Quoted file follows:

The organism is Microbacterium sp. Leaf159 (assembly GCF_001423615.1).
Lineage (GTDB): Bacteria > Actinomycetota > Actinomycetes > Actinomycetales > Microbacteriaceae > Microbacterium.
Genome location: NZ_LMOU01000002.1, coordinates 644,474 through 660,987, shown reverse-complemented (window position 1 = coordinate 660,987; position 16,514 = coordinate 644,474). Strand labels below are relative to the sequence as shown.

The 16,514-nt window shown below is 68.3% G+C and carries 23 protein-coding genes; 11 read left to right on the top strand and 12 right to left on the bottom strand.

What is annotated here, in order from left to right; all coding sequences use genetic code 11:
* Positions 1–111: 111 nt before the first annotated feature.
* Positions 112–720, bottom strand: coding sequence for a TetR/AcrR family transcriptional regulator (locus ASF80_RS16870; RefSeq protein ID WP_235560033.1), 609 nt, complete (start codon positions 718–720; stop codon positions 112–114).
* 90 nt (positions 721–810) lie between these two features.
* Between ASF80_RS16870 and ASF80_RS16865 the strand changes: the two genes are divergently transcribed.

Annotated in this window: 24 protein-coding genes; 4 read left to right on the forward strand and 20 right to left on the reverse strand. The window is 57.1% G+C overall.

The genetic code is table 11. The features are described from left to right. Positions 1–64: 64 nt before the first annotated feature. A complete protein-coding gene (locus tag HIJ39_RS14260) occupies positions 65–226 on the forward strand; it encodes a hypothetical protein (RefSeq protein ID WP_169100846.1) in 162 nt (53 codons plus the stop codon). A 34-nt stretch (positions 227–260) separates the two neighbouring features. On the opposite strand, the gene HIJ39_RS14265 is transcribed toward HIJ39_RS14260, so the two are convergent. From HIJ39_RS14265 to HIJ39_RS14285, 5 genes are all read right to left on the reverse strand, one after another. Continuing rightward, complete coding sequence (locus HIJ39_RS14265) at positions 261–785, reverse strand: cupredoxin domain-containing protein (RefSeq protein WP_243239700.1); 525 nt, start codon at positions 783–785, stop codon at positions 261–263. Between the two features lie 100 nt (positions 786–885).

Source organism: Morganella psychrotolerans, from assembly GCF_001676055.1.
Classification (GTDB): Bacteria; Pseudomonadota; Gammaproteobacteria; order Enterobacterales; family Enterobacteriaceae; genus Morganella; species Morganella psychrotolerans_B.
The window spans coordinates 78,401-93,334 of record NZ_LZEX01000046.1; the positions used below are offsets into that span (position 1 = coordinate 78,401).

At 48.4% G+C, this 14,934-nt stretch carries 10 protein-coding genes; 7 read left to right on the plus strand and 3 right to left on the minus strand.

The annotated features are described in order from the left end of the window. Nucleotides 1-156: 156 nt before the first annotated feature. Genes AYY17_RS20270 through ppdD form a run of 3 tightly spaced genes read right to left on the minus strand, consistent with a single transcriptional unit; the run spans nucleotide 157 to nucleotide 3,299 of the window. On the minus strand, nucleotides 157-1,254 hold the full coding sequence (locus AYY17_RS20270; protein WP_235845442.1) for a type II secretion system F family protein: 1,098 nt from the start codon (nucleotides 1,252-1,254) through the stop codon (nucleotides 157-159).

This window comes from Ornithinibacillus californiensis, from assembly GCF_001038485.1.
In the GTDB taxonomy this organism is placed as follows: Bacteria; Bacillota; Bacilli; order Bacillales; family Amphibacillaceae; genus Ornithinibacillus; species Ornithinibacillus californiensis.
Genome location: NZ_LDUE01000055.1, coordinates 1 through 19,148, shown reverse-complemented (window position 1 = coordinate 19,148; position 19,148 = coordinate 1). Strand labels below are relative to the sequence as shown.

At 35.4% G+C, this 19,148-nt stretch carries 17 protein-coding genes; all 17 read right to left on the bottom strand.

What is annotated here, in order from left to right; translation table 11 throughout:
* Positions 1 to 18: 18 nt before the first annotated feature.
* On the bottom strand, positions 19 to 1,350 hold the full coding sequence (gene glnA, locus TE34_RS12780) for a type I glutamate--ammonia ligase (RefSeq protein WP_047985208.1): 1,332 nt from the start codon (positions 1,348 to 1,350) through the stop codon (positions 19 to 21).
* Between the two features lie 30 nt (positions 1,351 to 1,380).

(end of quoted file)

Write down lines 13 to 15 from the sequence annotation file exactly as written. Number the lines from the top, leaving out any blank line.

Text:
Classification (GTDB): Bacteria; Pseudomonadota; Gammaproteobacteria; order Enterobacterales; family Enterobacteriaceae; genus Morganella; species Morganella psychrotolerans_B.
The window spans coordinates 78,401-93,334 of record NZ_LZEX01000046.1; the positions used below are offsets into that span (position 1 = coordinate 78,401).

At 48.4% G+C, this 14,934-nt stretch carries 10 protein-coding genes; 7 read left to right on the plus strand and 3 right to left on the minus strand.